NEXSTAR (WASHINGTON) – A nationwide shortage of Adderall has left many people with attention-deficit/hyperactivity disorder, or ADHD, struggling to find medication that they rely on.
Millions of people in the United States are prescribed the drug to help manage their ADHD. Zac Bowling, who lives in The San Francisco Bay area of California, is one of them. But recently, Bowling says, his local pharmacy couldn’t fill his prescription.
“So I called 14 other pharmacies and nothing is available, none of them,” Bowling said. “It’s a massive rollercoaster.”
The U.S. Food and Drug Administration blames the shortage on manufacturing problems at one major producer, Teva.
Dr. David W. Goodman, an assistant professor in psychiatry at the Johns Hopkins School of Medicine, says there has also been an increase in awareness about ADHD among both patients and physicians. He says that’s driving up demand.
“So they seek an evaluation, and more and more prescribers are comfortable enough to make a diagnosis and prescribe a medication,” Goodman said.
His advice for patients is not to panic.
“If it’s necessary, call your prescriber and see if there’s an alternative dose that can bridge you until you can get back on the dose that you’re prescribed,” Goodman said.
However, Dr. Goodman does add that finding the right alternative can take some time.
Duane Gordan, president of the Attention Deficit Disorder Association, says adjusting medication can disrupt the delicate balance between medication and life habits that many people use to manage their ADHD.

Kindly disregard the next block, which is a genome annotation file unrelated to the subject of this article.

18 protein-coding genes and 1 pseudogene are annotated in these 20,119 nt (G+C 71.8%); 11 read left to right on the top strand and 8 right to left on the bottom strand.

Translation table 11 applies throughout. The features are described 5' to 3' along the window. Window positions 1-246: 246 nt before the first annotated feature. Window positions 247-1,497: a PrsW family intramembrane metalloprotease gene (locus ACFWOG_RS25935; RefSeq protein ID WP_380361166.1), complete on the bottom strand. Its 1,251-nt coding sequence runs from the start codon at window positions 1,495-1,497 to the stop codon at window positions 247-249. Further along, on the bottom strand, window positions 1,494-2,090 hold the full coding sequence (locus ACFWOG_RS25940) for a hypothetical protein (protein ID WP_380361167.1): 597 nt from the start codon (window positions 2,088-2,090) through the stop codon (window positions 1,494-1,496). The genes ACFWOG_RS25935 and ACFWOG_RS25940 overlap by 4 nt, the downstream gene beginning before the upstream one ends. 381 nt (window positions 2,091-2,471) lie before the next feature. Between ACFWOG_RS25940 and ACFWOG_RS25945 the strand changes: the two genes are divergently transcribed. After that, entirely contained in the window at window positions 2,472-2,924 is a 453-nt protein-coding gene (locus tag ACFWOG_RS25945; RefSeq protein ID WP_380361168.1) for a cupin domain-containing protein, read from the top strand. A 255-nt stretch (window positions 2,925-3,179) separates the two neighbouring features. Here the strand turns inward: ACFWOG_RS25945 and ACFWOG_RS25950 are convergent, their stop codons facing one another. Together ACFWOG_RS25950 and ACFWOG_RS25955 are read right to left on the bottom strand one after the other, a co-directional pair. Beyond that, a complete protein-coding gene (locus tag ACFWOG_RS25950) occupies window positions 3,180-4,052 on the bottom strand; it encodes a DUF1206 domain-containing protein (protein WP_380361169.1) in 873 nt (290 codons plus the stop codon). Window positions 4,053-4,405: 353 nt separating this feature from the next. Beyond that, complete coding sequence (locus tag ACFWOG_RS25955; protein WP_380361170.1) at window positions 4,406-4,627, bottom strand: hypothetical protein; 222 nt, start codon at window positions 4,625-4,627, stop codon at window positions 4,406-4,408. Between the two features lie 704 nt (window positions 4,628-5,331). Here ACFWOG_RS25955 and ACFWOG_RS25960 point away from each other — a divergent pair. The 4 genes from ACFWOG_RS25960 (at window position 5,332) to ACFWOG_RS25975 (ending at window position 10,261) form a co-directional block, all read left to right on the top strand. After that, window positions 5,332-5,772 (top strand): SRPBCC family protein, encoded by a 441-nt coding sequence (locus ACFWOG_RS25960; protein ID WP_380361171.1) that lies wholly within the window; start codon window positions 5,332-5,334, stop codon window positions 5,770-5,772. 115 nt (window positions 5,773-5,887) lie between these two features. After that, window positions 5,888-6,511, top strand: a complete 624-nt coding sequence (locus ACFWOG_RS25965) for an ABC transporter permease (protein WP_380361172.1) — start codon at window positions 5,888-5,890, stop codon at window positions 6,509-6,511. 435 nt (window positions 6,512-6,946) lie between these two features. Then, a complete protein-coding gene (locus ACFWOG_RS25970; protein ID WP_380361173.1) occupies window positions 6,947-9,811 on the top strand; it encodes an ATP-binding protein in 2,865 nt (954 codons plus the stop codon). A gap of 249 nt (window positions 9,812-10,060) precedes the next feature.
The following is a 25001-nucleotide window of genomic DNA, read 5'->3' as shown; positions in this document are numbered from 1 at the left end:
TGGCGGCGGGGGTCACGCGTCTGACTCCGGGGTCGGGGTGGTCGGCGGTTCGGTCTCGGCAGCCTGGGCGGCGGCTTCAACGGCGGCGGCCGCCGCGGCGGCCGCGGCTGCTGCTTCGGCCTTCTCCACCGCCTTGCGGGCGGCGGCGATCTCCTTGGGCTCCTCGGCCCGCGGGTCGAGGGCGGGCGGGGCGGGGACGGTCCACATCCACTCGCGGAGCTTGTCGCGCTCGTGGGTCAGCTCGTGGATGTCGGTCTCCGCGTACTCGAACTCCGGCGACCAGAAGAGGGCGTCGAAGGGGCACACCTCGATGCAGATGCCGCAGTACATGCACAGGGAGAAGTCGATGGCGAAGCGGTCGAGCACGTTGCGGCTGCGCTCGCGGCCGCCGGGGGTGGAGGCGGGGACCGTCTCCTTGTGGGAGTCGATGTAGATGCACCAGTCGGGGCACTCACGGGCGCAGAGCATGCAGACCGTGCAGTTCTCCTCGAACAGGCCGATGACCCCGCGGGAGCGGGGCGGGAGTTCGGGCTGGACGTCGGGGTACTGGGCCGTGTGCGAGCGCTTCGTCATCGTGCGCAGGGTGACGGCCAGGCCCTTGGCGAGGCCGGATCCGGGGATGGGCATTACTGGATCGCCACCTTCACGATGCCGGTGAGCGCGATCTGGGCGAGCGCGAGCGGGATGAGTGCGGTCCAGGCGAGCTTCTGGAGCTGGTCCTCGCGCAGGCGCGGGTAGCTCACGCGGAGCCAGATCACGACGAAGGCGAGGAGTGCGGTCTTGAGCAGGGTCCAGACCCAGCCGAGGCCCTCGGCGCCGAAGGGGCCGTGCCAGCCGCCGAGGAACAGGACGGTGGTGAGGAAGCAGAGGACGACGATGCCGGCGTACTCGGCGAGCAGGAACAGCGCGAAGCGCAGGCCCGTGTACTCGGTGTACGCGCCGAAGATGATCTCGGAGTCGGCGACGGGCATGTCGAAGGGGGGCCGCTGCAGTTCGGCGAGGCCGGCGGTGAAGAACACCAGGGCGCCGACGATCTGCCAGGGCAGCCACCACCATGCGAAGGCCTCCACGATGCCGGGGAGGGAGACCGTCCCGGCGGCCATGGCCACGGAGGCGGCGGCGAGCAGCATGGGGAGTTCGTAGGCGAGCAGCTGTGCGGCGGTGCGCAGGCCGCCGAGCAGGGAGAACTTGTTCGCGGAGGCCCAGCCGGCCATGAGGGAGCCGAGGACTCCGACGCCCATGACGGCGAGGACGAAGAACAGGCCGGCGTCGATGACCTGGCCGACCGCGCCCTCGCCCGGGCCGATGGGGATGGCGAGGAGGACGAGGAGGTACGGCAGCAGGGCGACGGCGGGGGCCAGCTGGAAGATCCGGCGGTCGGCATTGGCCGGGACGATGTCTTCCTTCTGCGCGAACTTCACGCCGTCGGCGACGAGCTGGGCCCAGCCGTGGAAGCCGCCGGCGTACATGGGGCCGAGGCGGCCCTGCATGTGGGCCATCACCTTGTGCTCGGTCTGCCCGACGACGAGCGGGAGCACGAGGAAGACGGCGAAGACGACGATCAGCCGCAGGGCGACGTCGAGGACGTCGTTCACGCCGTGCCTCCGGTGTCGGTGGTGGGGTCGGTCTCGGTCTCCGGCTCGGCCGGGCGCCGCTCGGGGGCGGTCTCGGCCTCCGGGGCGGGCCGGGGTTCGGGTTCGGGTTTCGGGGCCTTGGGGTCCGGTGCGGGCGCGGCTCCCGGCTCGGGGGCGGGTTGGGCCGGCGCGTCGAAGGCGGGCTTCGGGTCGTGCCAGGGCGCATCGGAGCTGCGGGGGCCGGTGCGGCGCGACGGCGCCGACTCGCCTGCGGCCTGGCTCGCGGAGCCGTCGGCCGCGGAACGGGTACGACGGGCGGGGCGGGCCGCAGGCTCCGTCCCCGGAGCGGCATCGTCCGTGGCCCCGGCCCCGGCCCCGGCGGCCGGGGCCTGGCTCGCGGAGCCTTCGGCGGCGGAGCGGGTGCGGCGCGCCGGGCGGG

“It adds in many, many challenges to an already stressful situation,” Gordon said.
If a person with ADHD is struggling to cope with their disorder, he says that can have consequences at work, for their family and in their community.
“The ripples will be felt, not just for that person, but for the people around them,” Gordon said.
For now, with the shortage expected to last for several weeks, people like Zac are left waiting for solutions.
“I feel vulnerable, being sort of deprived of the thing that makes me function as well as I can,” Bowling said.
In a statement to Nexstar’s Washington DC bureau, an FDA spokesperson said:
“The FDA is in frequent communication with Teva Pharmaceuticals, one of the producers of the ADHD medication, regarding supply. We are continuing to work closely with Teva to monitor the overall availability of this drug and to assist as needed to resolve the shortage. We will continue to update our website with new supply information as it becomes available. “